I recently read an article that has inspired me to create this blog post. The article was written by Mr. Andre Picard for The Globe and Mail titled “We can’t debate the assisted dying law without data”. He indicates that Bill C-14, the legislation on medical assistance in dying that was recently put into law, remains somewhat elusive with regards to its effectiveness due to insufficient data available for the Canadian public since its genesis earlier this year. “This lack of public discourse Canada-wide is troubling” Picard mentions, also stating that the evaluations of current regulations around this legislation should be influenced by proper collection and analysis of medically relevant data. Properly monitoring this pertinent information will help us accurately evaluate the success of this new law, including protecting the rights of health-care professionals and autonomous eligible patients. For instance, Picard believes that there is anecdotal evidence that indicates Canadian physicians may be denying reasonable requests of assisted death due to the partially ambiguous and subjective phrasing within Bill C-14. Without these official numbers, a lack of transparency can possibly lead to an inaccurate assessment of the success of this new law overall – an important piece of information for all Canadians, and especially for those who hope to die with dignity.
The assertion that Canadian citizens and healthcare professionals currently have insufficient data to properly assess the effectiveness of the new medical assistance in dying legislation is of great importance. When it comes to verifying the effectiveness of a highly controversial law, Canadians should take solace in the fact that their government has prepared the proper plan of action to continuously monitor these procedures and policies. At minimum, this would provide the framework for recognizing any potential issues with how the system is currently being implemented, while also allowing for the necessary strategic adjustments to ensure the highest effectiveness of these practices. Without this, how can the Canadian public be sufficiently relieved that the new legislation is in fact beneficial? How can we be assured that access to medical assistance in dying is being appropriately practiced in Canada, while simultaneously not being abused for the patients whom are not deemed to fit the necessary criteria for physician assisted death?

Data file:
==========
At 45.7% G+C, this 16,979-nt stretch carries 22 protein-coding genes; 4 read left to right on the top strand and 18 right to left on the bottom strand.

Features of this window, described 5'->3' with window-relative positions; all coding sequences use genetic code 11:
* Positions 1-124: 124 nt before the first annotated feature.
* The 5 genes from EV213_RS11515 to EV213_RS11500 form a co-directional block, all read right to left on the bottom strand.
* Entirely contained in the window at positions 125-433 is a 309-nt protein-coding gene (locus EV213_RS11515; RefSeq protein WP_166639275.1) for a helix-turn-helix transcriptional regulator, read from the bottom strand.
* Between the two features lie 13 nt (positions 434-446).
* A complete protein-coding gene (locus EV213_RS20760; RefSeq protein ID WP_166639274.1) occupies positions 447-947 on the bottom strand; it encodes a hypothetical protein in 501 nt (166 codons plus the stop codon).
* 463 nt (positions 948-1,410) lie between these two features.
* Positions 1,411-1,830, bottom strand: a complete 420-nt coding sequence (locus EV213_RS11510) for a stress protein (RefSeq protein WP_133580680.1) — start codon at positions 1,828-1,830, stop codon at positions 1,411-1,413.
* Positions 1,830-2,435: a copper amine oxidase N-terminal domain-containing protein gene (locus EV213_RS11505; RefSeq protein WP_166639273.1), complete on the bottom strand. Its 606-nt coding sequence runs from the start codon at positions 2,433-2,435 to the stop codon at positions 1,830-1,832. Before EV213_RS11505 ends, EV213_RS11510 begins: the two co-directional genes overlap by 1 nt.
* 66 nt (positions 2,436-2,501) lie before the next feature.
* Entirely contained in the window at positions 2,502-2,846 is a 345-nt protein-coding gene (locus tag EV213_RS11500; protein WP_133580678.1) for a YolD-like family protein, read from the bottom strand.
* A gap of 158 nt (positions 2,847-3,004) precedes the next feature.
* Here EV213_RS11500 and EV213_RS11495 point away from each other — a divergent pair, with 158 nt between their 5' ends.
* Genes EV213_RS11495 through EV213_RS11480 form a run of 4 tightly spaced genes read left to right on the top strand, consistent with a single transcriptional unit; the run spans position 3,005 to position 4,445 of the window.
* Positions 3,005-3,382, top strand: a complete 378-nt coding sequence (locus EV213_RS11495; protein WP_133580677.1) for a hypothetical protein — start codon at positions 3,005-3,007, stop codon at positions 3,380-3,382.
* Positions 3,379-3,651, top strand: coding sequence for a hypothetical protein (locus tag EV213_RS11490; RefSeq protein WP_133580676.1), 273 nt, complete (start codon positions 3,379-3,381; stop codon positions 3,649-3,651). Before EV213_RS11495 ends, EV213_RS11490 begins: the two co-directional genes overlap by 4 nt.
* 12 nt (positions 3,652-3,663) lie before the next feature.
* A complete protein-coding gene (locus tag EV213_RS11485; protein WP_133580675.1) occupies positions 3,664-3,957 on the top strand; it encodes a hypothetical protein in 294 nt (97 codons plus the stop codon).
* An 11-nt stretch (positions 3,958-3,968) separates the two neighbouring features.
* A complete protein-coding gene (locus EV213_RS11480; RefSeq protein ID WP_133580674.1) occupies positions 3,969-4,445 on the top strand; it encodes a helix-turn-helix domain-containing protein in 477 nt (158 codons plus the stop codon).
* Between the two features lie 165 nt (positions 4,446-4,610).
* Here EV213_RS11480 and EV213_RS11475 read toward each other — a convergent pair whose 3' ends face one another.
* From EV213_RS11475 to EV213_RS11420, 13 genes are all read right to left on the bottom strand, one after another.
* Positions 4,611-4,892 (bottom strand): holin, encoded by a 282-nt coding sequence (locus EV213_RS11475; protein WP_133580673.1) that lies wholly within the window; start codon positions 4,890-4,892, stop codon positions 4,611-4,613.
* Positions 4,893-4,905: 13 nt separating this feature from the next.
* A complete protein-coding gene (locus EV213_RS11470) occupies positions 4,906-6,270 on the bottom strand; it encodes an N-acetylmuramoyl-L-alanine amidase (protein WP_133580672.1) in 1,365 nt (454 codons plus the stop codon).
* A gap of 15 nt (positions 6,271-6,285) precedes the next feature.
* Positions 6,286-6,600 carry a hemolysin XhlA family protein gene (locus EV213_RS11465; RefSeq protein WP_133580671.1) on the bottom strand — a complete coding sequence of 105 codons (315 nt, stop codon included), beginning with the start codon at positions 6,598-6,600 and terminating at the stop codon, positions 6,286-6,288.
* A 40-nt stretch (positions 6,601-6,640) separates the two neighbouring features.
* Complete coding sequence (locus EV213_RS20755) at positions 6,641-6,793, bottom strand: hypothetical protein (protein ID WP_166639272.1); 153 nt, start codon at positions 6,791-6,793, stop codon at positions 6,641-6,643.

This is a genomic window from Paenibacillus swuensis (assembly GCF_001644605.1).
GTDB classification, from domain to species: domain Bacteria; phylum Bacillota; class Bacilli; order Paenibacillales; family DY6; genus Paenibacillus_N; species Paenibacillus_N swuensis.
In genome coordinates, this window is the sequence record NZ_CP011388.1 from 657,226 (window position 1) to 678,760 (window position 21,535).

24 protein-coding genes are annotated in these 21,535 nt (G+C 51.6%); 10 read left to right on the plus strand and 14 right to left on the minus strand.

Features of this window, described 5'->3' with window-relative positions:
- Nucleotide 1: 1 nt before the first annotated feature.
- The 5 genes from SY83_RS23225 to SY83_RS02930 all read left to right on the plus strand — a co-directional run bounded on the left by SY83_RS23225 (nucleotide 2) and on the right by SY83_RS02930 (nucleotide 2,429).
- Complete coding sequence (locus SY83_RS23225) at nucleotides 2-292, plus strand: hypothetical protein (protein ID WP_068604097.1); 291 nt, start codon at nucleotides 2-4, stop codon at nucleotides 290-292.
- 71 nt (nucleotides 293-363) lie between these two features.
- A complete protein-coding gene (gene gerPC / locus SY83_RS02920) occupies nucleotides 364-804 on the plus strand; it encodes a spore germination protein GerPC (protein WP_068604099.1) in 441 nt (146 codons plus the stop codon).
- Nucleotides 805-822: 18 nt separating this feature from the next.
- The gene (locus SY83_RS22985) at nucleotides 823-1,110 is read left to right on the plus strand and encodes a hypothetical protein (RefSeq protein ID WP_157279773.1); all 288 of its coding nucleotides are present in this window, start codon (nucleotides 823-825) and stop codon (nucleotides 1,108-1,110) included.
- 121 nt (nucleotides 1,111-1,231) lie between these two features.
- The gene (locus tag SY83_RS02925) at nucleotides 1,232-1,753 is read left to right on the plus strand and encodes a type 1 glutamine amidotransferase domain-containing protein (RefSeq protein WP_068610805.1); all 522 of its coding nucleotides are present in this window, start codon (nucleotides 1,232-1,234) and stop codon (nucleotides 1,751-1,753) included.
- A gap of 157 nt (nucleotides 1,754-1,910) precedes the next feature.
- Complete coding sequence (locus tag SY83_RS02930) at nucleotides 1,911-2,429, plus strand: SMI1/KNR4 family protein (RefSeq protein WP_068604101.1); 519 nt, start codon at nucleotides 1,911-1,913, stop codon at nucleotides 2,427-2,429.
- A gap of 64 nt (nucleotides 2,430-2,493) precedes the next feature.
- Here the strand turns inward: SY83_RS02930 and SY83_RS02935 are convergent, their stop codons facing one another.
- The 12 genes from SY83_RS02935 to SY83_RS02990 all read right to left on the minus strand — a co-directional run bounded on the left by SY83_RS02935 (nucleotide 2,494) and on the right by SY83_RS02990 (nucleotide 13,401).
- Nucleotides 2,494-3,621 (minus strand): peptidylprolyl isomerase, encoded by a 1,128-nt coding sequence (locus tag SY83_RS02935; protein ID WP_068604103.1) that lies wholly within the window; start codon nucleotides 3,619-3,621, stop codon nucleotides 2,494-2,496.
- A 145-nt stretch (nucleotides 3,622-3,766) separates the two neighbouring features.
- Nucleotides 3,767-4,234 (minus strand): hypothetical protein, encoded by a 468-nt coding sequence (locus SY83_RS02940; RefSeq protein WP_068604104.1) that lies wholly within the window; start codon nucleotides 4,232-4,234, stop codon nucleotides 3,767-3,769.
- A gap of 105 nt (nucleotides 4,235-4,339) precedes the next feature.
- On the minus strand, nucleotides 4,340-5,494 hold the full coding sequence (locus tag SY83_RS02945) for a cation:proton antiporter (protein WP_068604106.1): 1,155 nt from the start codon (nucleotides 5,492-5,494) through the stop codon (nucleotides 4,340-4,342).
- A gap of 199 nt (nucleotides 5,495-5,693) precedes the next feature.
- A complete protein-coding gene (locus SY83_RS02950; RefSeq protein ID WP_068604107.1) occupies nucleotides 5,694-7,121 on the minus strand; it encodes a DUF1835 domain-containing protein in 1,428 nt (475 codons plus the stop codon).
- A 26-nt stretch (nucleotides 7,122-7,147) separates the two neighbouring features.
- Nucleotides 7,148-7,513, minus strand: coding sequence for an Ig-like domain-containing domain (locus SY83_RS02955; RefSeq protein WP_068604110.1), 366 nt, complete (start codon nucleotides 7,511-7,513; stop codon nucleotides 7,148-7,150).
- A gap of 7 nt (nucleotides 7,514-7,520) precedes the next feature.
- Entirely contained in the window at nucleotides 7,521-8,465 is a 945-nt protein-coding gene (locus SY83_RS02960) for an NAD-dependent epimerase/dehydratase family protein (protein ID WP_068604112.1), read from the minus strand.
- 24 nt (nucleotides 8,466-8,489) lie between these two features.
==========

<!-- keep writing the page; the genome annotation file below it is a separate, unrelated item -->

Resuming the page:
As we advance forward, we must continue to stress the importance of transparency from our government, for our worthy citizens and healthcare professionals alike. We must strive to ensure that our public can take confidence in medical advances, innovations, and policy changes, which will help to better serve the health and wellness of our citizens overall. When it comes to the choice of medical assistance in dying, we must ensure that our healthcare professionals are equipped with sufficient knowledge and information, allowing them to assess patients on a case-by-case basis in an unbiased and respectful manner. With a current lack of available research and information, it could lead to convoluted and increasingly difficult decision-making for physicians who are prosed with the dilemma of following through with their patient’s request for dying with dignity.
Picard, A. (2016). We can’t debate the assisted dying law without data. The Globe and Mail. www.theglobeandmail.com/opinion/we-cant-debate-the-assisted-dying-law-without-data/article31837713/